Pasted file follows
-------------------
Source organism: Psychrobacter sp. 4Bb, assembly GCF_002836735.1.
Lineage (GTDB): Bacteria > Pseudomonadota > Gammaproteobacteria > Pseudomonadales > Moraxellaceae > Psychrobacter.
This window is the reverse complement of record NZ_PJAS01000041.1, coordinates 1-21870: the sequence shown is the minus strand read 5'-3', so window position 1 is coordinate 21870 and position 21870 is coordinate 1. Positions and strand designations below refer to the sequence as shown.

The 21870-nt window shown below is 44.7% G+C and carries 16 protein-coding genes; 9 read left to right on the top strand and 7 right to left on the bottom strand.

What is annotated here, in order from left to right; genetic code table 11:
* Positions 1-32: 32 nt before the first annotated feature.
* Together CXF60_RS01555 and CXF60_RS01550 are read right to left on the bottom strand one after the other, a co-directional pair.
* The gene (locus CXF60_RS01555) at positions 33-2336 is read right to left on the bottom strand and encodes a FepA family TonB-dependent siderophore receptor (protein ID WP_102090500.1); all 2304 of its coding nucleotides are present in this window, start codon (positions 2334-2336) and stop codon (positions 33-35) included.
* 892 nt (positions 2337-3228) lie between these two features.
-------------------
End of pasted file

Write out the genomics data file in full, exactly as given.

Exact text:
Source organism: Psychrobacter sp. 4Bb, assembly GCF_002836735.1.
Lineage (GTDB): Bacteria > Pseudomonadota > Gammaproteobacteria > Pseudomonadales > Moraxellaceae > Psychrobacter.
This window is the reverse complement of record NZ_PJAS01000041.1, coordinates 1-21870: the sequence shown is the minus strand read 5'-3', so window position 1 is coordinate 21870 and position 21870 is coordinate 1. Positions and strand designations below refer to the sequence as shown.

The 21870-nt window shown below is 44.7% G+C and carries 16 protein-coding genes; 9 read left to right on the top strand and 7 right to left on the bottom strand.

What is annotated here, in order from left to right; genetic code table 11:
* Positions 1-32: 32 nt before the first annotated feature.
* Together CXF60_RS01555 and CXF60_RS01550 are read right to left on the bottom strand one after the other, a co-directional pair.
* The gene (locus CXF60_RS01555) at positions 33-2336 is read right to left on the bottom strand and encodes a FepA family TonB-dependent siderophore receptor (protein ID WP_102090500.1); all 2304 of its coding nucleotides are present in this window, start codon (positions 2334-2336) and stop codon (positions 33-35) included.
* 892 nt (positions 2337-3228) lie between these two features.